Functional endoscopic sinus surgery

Last revised by Doaa Faris Jabaz on 29 Oct 2022

Functional endoscopic sinus surgery (FESS) is a type of paranasal sinus surgery performed intranasally using a rigid endoscope. Its primary objective is to restore physiological ventilation and mucociliary transport 1.

Paranasal sinus imaging is crucial in preoperative planning and is also increasingly being used intraoperatively (image-guided surgical navigation) to help prevent complications and guide the surgeon.

Indications for endoscopic sinus surgery include:

Certain ophthalmic procedures can also be carried out via endoscopic approach, including:

Endoscopy cannot satisfactorily correct certain conditions; in such cases, an open technique is used. These include:

CT is the modality of choice for sinonasal surgery planning. A presurgical CT scan is now mandatory before every endoscopic sinus operation, in the interest of minimizing potential complications (see below).

An axial CT scan (1.5 mm slices or thinner) with coronal and sagittal reformations (3 mm slices or thinner) is performed for delineating both sinonasal anatomy and disease extent.

Particular attention should be given to the following structures and anatomic variants, as failure to do so may result in serious complications 3-5:

The Lund-Mackay score 6 is widely used for the radiologic staging of chronic rhinosinusitis.

Of note, CT cannot reliably differentiate between desiccated secretions and allergic fungal sinusitis (AFS), since both are hyperattenuating.

Endoscopic sinus surgery technique is based on the anterior-to-posterior approach of Messerklinger 9 and the posterior-to-anterior approach of Wigand for ethmoidectomy completion. In practice, most surgeons use a combination of both.

In summary, the procedure consists of the following steps 7, implemented as dictated by the patient's anatomy and extent and severity of disease:

  • the patient is positioned, with their head to the right and the examiner on the patient's right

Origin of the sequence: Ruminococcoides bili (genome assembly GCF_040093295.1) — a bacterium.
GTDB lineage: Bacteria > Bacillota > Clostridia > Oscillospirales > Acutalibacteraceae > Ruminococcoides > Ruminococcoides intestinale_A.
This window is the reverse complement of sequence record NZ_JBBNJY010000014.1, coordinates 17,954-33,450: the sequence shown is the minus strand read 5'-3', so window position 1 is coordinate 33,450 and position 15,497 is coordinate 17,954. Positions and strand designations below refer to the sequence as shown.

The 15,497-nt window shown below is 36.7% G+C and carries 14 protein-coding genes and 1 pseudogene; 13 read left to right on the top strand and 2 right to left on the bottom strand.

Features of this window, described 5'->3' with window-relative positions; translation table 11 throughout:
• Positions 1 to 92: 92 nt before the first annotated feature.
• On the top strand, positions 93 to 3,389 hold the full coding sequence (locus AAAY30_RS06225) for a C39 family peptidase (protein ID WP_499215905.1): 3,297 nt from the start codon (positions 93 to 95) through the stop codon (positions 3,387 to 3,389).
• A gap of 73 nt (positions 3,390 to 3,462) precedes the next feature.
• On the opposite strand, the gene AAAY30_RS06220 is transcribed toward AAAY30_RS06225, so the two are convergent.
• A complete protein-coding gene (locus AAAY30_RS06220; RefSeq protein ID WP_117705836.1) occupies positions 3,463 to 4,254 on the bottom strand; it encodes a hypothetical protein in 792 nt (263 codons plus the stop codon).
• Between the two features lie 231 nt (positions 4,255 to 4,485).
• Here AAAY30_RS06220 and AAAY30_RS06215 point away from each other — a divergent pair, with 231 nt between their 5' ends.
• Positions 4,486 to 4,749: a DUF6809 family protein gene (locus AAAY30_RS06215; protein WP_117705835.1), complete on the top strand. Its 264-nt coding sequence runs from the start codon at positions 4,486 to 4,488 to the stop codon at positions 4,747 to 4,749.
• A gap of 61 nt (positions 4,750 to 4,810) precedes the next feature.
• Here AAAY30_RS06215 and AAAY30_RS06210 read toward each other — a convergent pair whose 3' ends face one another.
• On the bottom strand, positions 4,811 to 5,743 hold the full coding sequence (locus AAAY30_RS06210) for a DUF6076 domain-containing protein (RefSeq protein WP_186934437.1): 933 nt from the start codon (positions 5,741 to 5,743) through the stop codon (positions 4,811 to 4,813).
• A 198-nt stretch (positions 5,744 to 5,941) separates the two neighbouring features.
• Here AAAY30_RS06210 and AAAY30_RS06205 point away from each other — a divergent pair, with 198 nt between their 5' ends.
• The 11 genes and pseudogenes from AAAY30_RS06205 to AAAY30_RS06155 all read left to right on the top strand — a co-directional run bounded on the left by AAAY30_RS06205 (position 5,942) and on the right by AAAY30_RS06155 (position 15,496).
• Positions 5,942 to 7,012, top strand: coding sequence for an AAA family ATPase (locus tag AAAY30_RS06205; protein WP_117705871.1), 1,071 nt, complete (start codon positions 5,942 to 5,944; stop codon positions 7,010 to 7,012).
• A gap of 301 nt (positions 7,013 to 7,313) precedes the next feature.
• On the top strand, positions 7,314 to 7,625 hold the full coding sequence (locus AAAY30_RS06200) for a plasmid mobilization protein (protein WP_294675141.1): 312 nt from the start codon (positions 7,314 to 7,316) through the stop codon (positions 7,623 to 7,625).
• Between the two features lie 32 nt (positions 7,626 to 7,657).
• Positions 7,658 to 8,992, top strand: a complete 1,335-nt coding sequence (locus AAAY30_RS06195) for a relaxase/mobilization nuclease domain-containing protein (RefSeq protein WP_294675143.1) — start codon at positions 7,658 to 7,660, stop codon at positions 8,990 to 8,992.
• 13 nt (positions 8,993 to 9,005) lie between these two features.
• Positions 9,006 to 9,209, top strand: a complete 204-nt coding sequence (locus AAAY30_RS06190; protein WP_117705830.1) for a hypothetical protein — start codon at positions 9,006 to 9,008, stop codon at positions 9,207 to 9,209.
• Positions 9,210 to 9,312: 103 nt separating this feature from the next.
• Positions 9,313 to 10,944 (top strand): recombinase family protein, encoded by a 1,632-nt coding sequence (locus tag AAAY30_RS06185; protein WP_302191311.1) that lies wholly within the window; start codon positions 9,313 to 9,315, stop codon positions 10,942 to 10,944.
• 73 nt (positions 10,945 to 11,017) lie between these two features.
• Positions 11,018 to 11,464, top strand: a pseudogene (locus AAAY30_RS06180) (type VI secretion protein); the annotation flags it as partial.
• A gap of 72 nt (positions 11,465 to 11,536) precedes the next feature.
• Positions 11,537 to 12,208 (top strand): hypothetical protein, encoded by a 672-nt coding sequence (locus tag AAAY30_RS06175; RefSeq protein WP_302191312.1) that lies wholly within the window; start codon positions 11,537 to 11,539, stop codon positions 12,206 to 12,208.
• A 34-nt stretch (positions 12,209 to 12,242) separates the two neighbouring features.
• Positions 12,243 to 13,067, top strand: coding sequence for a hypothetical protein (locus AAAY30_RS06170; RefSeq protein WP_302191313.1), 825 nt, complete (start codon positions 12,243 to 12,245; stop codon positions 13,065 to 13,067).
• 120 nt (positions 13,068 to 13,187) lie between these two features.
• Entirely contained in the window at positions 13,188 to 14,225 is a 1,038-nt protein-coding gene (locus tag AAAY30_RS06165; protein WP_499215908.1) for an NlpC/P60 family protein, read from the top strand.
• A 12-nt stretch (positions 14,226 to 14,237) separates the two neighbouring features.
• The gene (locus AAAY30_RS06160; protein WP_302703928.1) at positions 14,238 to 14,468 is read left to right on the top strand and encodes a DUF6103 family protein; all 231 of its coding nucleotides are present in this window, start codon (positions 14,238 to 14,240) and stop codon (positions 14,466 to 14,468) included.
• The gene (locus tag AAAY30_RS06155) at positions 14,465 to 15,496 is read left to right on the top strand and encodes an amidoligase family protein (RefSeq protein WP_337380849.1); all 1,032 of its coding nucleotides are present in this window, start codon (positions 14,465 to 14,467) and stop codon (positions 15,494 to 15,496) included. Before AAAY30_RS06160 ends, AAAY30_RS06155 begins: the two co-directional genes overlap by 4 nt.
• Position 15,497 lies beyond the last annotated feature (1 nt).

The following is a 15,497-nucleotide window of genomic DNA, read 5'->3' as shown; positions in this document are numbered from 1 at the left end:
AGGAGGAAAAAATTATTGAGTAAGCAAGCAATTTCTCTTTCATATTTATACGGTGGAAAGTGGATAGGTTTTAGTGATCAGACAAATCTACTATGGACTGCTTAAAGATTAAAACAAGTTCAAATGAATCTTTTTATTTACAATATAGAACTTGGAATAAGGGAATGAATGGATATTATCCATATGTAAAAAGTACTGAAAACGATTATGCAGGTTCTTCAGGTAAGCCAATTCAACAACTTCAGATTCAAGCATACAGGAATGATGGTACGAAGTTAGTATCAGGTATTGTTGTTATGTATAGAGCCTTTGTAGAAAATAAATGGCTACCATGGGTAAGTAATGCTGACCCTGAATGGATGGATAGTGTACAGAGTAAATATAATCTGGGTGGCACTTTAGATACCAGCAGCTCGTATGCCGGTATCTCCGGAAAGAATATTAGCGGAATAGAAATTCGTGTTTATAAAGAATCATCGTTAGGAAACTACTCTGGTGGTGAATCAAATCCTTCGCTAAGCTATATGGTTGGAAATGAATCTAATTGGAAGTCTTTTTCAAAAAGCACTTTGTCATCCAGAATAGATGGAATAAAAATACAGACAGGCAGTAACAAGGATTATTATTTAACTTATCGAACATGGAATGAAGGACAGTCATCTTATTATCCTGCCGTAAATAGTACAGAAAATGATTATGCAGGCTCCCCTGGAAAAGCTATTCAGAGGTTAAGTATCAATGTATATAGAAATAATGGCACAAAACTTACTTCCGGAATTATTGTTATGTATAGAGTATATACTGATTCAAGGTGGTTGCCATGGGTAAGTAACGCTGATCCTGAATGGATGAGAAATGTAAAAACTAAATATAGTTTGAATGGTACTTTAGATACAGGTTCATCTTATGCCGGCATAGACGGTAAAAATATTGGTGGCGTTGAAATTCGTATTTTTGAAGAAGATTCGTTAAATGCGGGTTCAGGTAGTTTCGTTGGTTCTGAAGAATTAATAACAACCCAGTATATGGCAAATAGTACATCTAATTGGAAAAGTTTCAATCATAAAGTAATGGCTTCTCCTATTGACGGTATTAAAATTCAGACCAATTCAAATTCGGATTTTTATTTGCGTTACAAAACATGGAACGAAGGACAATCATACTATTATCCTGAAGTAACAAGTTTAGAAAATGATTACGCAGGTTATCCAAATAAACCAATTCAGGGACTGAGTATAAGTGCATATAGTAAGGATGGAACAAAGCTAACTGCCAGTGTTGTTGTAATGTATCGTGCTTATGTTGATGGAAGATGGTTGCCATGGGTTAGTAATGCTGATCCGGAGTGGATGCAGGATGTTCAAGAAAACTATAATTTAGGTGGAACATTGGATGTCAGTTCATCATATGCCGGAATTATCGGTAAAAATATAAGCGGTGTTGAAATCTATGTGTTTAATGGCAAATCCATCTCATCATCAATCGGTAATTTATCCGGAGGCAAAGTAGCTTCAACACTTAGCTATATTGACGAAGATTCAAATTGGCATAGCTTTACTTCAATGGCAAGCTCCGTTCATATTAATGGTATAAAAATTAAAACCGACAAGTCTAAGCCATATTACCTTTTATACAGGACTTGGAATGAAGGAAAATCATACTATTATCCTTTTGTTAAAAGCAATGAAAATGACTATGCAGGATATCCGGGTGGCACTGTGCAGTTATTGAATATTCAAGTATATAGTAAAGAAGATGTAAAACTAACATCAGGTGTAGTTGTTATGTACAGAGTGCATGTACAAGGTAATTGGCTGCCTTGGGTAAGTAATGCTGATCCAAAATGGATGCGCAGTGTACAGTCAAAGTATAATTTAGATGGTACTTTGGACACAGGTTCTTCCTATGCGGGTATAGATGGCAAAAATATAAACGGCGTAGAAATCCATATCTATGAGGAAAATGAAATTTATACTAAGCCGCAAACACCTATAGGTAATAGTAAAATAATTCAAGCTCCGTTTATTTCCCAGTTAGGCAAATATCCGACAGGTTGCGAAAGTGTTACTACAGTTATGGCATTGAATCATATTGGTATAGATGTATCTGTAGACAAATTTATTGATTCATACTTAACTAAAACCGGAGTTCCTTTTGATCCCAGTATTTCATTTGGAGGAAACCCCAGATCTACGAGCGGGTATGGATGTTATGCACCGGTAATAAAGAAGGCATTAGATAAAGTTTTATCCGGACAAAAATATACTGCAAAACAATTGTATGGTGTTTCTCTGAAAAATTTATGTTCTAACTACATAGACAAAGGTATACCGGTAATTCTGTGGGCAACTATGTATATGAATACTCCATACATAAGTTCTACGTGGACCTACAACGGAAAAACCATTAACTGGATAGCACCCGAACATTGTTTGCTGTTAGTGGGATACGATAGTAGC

• diagnostic nasal endoscopy is performed with 30° rigid nasal endoscopes 8
  • topical anesthetics are injected; general anesthesia is best used for the pediatric or anxious patient and for long procedures
  • medialisation of the middle concha to expose the ostiomeatal complex
  • uncinectomy: performed with a 0° endoscope
  • maxillary antrostomy
  • removal of the ethmoid bulla
  • removal of the inferomedial part of the vertical middle concha basal lamella for entering the posterior ethmoidal sinus
  • ethmoidectomy; it is important to stay low, so as not to breach the skull base
  • identification of sphenoid face and posterior skull base
  • skull base clearance posterior-to-anterior, with ethmoidal partition removal
  • sphenoid sinusotomy / sphenoidotomy
  • frontal sinusotomy; frontal work reserved for last, lest bleeding from frontal intervention obscures the sinonasal anatomy
  • medialisation of the middle nasal concha and/or middle meatal spacer placement

In general, patient outcomes are excellent 2 and complication rates are very low, especially in the hands of experienced surgeons.

The rate of major complications is less than 0.5%. These include 10:

Failed FESS consists of recurring symptoms following the procedure. It is most often due to recurrent disease, anatomical variants or incomplete surgery 12,13

  • middle turbinate lateralization: seen in ~30-78% of failed FESS
  • incomplete surgery, including:
    • anterior or posterior ethmoidectomy (~31-74% of failed FESS)
    • uncinectomy (~37% of failed FESS)
    • retained agger nasi cell (~13-49% of failed FESS)
    • Onodi cell misidentified as the sphenoid sinus
  • recurrent sinusitis: most often involves the frontal sinus and is due to persisting obstruction or postoperative scarring of the frontal sinus outflow tract

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